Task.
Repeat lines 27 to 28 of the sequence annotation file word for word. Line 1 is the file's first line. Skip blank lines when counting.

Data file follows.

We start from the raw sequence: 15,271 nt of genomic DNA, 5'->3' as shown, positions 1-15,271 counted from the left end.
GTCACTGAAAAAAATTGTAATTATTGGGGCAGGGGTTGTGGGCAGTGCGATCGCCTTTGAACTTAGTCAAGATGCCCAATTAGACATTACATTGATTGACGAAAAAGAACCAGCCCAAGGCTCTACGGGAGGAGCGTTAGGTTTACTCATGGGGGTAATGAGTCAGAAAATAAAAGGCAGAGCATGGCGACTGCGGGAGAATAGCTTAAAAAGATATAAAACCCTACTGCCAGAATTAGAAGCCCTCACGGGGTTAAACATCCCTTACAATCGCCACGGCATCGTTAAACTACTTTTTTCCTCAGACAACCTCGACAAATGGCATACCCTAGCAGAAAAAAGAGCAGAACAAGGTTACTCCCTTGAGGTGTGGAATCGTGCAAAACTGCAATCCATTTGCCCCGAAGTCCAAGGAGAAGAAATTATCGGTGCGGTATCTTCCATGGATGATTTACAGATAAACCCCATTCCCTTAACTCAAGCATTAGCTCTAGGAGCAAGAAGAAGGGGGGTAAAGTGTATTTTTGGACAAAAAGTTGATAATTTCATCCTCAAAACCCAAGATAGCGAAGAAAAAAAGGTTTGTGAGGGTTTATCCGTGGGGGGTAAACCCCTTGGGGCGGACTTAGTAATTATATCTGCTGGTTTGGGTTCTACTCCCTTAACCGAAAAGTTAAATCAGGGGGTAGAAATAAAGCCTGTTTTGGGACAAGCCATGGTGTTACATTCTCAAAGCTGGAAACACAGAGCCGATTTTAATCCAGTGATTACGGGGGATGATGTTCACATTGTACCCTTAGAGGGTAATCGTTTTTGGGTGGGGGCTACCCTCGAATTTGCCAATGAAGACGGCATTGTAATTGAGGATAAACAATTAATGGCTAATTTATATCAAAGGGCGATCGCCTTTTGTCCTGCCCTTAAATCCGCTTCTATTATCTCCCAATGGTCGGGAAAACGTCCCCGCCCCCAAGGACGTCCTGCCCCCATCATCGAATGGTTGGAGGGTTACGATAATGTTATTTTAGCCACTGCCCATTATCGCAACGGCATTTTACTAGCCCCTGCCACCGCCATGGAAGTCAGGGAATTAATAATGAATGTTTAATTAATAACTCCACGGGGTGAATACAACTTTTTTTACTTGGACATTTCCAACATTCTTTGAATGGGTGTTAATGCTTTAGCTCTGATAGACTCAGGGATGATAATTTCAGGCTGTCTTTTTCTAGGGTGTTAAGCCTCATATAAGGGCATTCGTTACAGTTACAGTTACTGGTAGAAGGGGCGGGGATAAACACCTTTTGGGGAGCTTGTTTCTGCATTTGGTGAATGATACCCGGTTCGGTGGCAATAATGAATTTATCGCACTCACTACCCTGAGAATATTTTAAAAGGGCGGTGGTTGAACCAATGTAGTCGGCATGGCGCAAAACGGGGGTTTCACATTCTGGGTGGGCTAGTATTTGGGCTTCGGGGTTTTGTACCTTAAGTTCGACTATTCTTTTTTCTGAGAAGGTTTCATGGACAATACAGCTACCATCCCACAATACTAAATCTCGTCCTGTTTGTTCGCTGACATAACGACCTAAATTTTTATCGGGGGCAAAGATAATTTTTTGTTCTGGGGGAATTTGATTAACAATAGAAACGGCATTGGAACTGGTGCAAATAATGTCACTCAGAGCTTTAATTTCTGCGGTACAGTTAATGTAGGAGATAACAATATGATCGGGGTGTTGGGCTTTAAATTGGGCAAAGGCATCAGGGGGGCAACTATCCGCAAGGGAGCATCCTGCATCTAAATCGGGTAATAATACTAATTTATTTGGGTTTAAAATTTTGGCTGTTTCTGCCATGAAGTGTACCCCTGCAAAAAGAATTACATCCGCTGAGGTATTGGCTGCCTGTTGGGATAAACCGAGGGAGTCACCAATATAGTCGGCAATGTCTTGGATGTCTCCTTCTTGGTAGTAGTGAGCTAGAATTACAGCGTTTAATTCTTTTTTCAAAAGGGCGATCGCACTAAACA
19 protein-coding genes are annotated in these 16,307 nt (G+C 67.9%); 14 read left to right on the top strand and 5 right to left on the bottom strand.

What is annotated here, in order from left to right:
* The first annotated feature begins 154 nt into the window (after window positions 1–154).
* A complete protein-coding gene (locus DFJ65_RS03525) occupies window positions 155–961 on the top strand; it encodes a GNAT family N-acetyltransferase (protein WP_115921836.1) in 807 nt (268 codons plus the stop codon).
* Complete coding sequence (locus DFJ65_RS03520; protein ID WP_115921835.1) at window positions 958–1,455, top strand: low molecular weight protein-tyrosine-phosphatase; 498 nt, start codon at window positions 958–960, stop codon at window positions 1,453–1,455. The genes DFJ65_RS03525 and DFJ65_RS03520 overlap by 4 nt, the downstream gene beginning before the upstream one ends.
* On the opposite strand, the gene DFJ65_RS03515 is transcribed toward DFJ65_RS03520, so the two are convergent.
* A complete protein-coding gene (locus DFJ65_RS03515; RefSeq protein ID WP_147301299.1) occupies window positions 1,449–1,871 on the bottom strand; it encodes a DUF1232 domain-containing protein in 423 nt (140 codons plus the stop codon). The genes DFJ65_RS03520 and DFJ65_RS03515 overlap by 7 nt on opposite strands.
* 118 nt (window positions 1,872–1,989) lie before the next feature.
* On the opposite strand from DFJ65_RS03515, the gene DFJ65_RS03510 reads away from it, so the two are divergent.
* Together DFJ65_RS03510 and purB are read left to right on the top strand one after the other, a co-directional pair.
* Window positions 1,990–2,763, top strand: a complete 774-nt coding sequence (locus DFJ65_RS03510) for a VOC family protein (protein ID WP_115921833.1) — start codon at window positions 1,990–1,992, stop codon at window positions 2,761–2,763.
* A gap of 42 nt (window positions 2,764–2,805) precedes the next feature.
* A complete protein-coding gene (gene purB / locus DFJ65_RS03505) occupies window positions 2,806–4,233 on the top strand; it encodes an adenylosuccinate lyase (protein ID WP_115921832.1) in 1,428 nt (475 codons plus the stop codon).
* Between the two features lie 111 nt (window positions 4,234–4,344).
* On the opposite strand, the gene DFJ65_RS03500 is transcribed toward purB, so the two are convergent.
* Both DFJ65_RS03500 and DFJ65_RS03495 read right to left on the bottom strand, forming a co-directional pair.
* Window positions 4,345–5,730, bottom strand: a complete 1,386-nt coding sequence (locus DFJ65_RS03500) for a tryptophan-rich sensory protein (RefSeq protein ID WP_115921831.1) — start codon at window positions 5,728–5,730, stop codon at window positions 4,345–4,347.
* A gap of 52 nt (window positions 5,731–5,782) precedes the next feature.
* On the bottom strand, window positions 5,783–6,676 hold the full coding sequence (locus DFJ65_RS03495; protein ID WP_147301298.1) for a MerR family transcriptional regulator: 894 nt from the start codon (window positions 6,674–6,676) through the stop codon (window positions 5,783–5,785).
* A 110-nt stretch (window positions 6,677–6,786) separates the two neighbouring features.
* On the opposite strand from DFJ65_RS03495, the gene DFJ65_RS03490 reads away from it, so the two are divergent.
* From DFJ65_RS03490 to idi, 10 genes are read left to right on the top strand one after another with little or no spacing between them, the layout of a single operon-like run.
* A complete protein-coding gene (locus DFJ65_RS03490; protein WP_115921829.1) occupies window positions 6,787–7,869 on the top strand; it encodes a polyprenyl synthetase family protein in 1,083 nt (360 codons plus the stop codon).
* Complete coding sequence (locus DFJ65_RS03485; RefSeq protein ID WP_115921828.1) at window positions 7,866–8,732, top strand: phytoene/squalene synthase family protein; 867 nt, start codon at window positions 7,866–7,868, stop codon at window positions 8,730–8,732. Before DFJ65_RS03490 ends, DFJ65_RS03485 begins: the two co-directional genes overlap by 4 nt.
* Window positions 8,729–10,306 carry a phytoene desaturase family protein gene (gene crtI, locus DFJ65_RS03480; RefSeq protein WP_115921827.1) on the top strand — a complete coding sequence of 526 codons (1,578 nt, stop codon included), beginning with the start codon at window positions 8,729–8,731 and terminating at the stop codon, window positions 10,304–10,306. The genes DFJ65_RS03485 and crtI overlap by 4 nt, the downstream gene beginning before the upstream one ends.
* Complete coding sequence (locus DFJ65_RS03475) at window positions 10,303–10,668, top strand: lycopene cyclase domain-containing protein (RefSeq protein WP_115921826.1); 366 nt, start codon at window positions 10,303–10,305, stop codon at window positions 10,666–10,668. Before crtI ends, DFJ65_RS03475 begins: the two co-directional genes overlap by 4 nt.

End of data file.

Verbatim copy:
* Window positions 8,729–10,306 carry a phytoene desaturase family protein gene (gene crtI, locus DFJ65_RS03480; RefSeq protein WP_115921827.1) on the top strand — a complete coding sequence of 526 codons (1,578 nt, stop codon included), beginning with the start codon at window positions 8,729–8,731 and terminating at the stop codon, window positions 10,304–10,306. The genes DFJ65_RS03485 and crtI overlap by 4 nt, the downstream gene beginning before the upstream one ends.
* Complete coding sequence (locus DFJ65_RS03475) at window positions 10,303–10,668, top strand: lycopene cyclase domain-containing protein (RefSeq protein WP_115921826.1); 366 nt, start codon at window positions 10,303–10,305, stop codon at window positions 10,666–10,668. Before crtI ends, DFJ65_RS03475 begins: the two co-directional genes overlap by 4 nt.